Bucs’ McCutcheon keeps perspective
Andrew McCutchen walked to the podium, brushed back his trademark dreadlocks, unfolded a sheet of paper and took a deep breath.
The Pittsburgh Pirates All-Star centerfielder looked across the massive ballroom at the Dapper Dan Awards — think Pittsburgh’s version of the ESPYs — while accepting the 2012 Sportsman of the Year honor in January and cleared his throat.
“I don’t do this a lot,” McCutchen said.
Maybe, but he better get used to it. It kind of comes with the territory when you become the face of a franchise, particularly one in desperate need of a karmic turnaround.
It wasn’t always this way. Some of the greatest players in the history of the game have worn Pittsburgh’s black-and-gold. Roberto Clemente. Honus Wagner. Willie Stargell. Barry Bonds.
There have been a few potential successors since Bonds abandoned Pittsburgh following the 1992 season, though things have never quite worked out.
The always bottom-line conscious Pirates traded away Jason Bay and Jason Kendall — their most valuable assets — before losing them on the open market. Ditto Nate McLouth, Aramis Ramirez and Freddy Sanchez and a host of others who have found greater success — not to mention a bigger paycheck — away from the Steel City.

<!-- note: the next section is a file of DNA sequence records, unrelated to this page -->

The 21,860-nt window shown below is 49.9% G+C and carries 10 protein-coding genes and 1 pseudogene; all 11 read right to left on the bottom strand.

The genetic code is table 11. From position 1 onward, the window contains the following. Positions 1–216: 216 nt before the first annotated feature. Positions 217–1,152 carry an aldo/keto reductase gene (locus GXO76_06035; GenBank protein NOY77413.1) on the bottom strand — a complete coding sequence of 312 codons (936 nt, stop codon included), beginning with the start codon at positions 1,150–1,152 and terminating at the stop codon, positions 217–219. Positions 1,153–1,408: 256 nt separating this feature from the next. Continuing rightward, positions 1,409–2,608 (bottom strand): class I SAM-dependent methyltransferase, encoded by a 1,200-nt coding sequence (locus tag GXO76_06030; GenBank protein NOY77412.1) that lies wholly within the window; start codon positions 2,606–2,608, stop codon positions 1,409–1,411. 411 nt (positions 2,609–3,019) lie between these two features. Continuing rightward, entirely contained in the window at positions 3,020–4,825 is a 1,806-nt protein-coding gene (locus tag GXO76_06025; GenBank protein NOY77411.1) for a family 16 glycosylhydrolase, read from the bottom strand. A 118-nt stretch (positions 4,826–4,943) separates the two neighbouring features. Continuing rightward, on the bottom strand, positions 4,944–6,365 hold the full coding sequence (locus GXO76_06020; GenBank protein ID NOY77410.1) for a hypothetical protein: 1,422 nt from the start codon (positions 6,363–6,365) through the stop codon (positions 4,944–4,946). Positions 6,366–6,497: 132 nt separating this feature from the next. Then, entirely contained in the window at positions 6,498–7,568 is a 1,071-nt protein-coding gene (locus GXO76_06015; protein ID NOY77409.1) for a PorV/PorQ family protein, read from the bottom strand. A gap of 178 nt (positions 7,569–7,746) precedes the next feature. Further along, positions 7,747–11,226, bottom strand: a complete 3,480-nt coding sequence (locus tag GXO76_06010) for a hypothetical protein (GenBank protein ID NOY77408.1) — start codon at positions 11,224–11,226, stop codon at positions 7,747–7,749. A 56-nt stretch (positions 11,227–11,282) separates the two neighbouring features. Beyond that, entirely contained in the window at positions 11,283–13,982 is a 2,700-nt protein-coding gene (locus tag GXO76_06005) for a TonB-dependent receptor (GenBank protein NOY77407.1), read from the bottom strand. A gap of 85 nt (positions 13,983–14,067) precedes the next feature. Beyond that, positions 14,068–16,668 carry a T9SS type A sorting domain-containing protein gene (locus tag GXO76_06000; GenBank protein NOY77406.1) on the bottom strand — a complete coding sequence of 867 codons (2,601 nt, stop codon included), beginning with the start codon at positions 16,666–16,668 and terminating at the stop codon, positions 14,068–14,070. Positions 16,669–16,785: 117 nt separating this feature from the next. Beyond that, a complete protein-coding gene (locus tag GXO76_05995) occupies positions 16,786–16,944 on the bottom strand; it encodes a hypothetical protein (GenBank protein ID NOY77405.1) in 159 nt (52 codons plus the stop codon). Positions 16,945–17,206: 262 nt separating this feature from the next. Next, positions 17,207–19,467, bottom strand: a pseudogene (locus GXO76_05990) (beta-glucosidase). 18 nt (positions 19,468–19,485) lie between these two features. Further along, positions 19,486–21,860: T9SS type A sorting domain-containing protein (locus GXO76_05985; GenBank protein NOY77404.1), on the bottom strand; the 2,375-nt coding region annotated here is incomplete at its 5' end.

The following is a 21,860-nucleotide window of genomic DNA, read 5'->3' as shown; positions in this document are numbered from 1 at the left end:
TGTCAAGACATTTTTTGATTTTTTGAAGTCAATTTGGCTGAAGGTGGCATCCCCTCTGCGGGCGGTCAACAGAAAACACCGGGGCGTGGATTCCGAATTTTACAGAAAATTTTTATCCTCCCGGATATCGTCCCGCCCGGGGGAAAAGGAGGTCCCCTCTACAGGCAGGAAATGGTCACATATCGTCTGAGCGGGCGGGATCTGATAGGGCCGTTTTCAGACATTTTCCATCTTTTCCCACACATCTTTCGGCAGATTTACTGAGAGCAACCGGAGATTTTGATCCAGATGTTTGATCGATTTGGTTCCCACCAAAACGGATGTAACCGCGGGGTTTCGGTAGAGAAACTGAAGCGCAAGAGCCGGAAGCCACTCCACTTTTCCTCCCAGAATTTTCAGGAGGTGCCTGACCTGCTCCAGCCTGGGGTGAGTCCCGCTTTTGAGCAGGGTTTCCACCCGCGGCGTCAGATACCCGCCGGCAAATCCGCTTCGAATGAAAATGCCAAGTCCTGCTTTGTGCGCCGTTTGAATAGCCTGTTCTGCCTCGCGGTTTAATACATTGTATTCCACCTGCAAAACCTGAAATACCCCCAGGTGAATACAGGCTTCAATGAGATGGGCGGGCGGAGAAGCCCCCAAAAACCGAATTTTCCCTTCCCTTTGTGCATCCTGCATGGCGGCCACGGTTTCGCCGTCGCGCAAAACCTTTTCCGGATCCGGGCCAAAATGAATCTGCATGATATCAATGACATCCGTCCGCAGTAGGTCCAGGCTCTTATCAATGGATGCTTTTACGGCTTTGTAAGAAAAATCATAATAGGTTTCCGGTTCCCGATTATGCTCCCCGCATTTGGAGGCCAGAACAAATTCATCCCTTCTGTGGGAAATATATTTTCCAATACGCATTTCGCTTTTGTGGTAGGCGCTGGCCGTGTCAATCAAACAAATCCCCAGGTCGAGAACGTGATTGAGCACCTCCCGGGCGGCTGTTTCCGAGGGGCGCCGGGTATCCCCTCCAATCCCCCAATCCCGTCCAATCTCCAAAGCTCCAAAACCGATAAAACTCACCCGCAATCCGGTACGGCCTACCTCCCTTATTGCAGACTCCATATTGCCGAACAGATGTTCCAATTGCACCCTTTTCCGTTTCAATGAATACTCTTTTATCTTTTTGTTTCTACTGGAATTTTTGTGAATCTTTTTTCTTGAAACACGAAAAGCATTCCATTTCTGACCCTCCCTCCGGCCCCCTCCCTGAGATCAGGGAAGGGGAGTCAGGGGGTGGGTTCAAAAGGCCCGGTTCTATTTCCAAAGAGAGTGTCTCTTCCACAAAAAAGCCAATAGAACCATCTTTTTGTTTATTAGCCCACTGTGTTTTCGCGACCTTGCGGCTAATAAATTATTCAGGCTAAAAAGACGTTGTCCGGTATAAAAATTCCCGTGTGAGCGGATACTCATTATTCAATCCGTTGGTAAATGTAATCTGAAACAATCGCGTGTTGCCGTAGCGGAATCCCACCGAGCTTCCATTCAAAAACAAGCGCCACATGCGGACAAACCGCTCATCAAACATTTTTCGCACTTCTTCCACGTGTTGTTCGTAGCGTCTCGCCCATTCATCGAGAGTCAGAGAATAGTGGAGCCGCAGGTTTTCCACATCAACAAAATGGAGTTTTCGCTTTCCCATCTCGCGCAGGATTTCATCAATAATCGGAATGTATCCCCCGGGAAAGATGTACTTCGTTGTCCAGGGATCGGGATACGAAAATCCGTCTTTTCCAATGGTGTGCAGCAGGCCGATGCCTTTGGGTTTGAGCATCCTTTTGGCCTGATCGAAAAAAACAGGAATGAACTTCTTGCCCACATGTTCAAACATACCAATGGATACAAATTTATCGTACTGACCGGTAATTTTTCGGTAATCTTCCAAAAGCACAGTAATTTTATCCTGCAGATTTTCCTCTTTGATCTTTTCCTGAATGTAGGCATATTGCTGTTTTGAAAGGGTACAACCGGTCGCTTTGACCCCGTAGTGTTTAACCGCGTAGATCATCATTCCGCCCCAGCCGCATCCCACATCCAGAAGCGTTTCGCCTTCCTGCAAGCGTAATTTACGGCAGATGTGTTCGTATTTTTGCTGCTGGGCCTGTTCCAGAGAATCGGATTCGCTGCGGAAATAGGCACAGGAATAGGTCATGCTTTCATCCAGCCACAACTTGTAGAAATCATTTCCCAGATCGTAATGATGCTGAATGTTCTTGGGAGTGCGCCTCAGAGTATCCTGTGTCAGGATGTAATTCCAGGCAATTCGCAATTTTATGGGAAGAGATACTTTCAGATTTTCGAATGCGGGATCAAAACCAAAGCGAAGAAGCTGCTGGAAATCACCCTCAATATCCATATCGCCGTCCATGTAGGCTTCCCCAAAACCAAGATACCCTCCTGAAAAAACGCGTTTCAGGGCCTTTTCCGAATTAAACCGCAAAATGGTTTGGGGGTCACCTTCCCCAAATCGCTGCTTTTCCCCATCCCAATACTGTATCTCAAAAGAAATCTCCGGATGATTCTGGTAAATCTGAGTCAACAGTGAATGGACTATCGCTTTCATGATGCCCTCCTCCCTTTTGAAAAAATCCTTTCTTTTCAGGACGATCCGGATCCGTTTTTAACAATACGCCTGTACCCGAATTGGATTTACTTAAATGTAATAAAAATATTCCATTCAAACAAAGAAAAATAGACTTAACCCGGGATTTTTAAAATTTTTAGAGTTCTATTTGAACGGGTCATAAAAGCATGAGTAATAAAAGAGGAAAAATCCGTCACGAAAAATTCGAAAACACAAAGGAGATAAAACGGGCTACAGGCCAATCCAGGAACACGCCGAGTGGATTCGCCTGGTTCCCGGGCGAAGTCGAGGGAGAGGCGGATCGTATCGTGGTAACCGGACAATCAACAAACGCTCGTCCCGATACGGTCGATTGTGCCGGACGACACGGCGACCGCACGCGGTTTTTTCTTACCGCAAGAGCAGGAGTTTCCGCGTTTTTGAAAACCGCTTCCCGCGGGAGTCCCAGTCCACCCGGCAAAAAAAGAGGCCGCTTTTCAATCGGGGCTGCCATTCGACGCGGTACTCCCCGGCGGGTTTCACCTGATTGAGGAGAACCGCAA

Pittsburgh management insists the days of being a farm system for teams with deeper pockets are over.
Perhaps more importantly, McCutchen does too. That’s why he agreed to a six-year $51-million contract extension last spring, a deal that looks like a bargain after the dazzling McCutchen put together one of the finest seasons in recent memory.
He hit .327 with 31 homers and 96 RBIs in 2012, finished third in NL MVP voting, made his second straight All-Star team and won both a Silver Slugger and a Gold Glove. He also helped Pittsburgh to tie its best record since Bonds left town.
His greatest feat, however, may be the way he’s made the Pirates relevant.
McCutchen’s No. 22 jersey was the sixth-most popular in all of baseball last year, ahead of guys like Chipper Jones and Justin Verlander. His face graces the cover of a popular video game series and the commercials promoting the game feature everything about McCutchen that makes him an advertiser’s dream. There’s the brilliant smile, the comic timing and the demeanor of a guy who is at ease with his own success.
That sense of self, McCutchen insists, will not change no matter how high his Q-rating climbs.
“I’m going to be me,” McCutchen said shortly after spring training opened last month. “That’s what got me here. I’m not going to start changing now.”